When El Paso County’s Lighthouse Detoxification Facility was closed due to a funding shortage and staffing problems, hospitals started experiencing a major increase in patients needing detox services in their emergency rooms.
Sheriff Terry Maketa saw this dilemma and the same month proposed replacing it with a new standalone Community Detoxification Facility.
“The new detox facility would take that burden away from the county’s hospitals, where a hospital patient may only receive medical attention,” Maketa says. “At a detox facility they would receive so much more."
On Feb. 23, 2009, Sheriff Terry Maketa presented a proposal to the board of County Commissioners and the citizens of El Paso County for the Sheriff’s Office to build and operate El Paso County’s first Community Detoxification Facility through a collaborative partnership with the law enforcement, medical and nonprofit community. After receiving unanimous approval, construction quickly began on the $1.9 million project.
The construction contract and the new facility were paid for with funds generated from the following groups:
• Long-term housing contract with Immigration and Customs Enforcement (ICE) established in August of 2008
• The Colorado Division of Behavioral Health, with allocated funds for annual detoxification services
• Penrose-St. Francis Health Services
• Pikes Peak United Way
• Memorial Health System and Penrose-St. Francis Health Services will contribute $570,000 annually and will provide detoxification care, assessment treatment referrals and services
• Additionally $800,000 of state alcohol and drug abuse treatment money will pay for yearly operations
• Additionally, El Paso County’s Sheriff’s Office applied for and was awarded a two-year grant through JAG (Justice Assistance Grant) through the Bureau of Justice Recovery Grant program, which will partially pay for new positions at the facility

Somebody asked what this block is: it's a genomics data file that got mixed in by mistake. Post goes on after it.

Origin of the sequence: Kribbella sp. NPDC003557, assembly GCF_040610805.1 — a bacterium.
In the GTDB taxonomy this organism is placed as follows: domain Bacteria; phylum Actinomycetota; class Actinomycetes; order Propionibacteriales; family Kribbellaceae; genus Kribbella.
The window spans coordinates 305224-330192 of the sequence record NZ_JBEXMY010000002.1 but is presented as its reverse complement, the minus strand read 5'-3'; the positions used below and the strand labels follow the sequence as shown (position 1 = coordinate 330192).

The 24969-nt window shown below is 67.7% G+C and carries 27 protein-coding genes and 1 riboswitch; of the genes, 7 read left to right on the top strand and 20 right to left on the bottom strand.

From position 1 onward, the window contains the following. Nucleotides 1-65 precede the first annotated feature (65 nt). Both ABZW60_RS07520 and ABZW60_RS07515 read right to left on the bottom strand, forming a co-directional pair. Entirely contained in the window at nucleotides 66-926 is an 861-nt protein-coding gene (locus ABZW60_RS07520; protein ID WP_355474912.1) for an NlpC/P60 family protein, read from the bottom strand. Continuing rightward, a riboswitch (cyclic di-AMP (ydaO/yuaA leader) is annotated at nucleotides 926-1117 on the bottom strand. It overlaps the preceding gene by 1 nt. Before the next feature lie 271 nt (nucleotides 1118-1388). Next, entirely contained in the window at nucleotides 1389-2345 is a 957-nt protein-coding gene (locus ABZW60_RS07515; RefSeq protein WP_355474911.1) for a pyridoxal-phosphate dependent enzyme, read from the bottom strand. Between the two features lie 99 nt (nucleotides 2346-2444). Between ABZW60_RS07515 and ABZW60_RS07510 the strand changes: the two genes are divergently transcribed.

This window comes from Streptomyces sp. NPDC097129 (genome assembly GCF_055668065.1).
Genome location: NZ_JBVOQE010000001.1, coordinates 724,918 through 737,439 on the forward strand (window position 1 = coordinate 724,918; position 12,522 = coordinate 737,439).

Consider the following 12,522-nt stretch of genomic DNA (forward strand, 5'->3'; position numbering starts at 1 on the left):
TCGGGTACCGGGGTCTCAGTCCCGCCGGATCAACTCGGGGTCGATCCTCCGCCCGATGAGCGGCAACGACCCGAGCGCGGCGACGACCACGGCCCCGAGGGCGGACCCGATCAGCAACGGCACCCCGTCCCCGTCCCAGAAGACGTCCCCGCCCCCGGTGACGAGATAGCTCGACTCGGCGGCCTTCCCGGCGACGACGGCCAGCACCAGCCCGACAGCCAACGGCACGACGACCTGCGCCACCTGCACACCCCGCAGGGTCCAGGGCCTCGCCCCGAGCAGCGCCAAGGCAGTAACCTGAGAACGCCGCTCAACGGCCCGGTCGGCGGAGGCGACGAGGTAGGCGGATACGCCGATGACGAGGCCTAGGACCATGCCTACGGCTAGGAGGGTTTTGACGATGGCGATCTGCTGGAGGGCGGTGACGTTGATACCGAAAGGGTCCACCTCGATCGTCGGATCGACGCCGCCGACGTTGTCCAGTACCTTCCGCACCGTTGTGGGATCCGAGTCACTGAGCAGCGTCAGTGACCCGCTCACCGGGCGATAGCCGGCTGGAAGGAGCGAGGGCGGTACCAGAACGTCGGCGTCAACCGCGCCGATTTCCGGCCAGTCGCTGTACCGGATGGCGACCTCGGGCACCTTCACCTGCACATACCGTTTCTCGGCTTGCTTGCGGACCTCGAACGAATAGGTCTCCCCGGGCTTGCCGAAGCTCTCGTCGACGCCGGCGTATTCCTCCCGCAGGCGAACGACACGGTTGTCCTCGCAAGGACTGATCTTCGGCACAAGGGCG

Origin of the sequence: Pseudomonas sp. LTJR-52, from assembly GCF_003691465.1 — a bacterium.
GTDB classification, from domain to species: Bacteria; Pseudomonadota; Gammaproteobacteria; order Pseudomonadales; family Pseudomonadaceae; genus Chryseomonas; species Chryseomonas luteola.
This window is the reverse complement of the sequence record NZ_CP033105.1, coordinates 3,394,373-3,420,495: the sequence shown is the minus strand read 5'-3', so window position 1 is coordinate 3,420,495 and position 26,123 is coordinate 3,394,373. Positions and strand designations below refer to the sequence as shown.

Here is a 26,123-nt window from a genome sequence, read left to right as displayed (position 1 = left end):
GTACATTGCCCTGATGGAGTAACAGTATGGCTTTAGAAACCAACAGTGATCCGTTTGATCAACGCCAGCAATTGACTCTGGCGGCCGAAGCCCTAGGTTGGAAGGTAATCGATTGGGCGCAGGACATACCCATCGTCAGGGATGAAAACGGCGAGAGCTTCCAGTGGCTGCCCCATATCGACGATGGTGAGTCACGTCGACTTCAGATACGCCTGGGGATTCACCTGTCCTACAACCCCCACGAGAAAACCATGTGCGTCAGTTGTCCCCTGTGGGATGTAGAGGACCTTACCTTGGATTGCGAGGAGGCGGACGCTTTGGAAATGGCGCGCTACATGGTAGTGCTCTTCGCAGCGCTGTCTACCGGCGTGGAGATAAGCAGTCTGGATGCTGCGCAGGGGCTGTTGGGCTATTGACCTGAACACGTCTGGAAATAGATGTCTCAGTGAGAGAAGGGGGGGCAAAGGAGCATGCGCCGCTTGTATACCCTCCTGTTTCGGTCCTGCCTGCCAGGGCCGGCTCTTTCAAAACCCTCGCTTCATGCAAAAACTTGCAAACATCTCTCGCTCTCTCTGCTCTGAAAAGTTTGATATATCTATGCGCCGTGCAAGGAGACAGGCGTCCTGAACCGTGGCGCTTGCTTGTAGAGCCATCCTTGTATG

The facility is designed to help clients find more comprehensive help if they are ready to change their lives. The projected average stay for clients is between 12 to 72 hours, but a court appointed stay could be longer.
The interior includes an attorneys office for clients who need legal assistance, an assessment center, classrooms, beds and tables for dining. Clients either go to the detoxification facility on their own will, are dropped off by authorities, or are sent in by the courts.
Sprung Instant Structures
El Paso County selected Sprung as the product of choice due in part to the engineered clear span design of the structure, energy efficient insulation system and an accelerated construction time line that brought the facility online in five months.
Construction began on a 70-foot x 160-foot structure in June 2009. The 11,313-square-foot structure is a Phase I project, and a second 70-foot x 160-foot structure will be erected adjacent to the first building to expanded El Paso County’s Correctional systems.
The first facility includes a 9,652-square-foot ground floo with an assessment office, visiting rooms, a restroom and shower facilities, and housing areas for 40 male and female detox clients. Additional space for future expansion is available if necessary.
The 1,661-square-foot mezzanine level contains two multi-purpose rooms, a recreational area, an employee break room and the detox supervisor’s office. The facility can accommodate up to 140 people, but Sheriff Maketa says the plan is to keep the number of clients at 40, with at least two staff members per every 10 clients.
As a cost-saving measure, inmate labor was used to erect the structure under the supervision of El Paso County’s own Lieutenant Paul Billiard, the technical consultant provided by Sprung, and the contractor, G.H. Phipps. More than 2,967 hours were contributed by the inmate crews and 844 hours of supervisor oversight, saving an estimated $118,798 in direct labor costs.
“We consider this the surprise of 2009,” Maketa says. “Going into this year we anticipated there would be no detox services for the county. We were able to fund the construction of the facility and are pleased to have the ability to double the capacity of bed space which directly impacts a valuable service to our community.”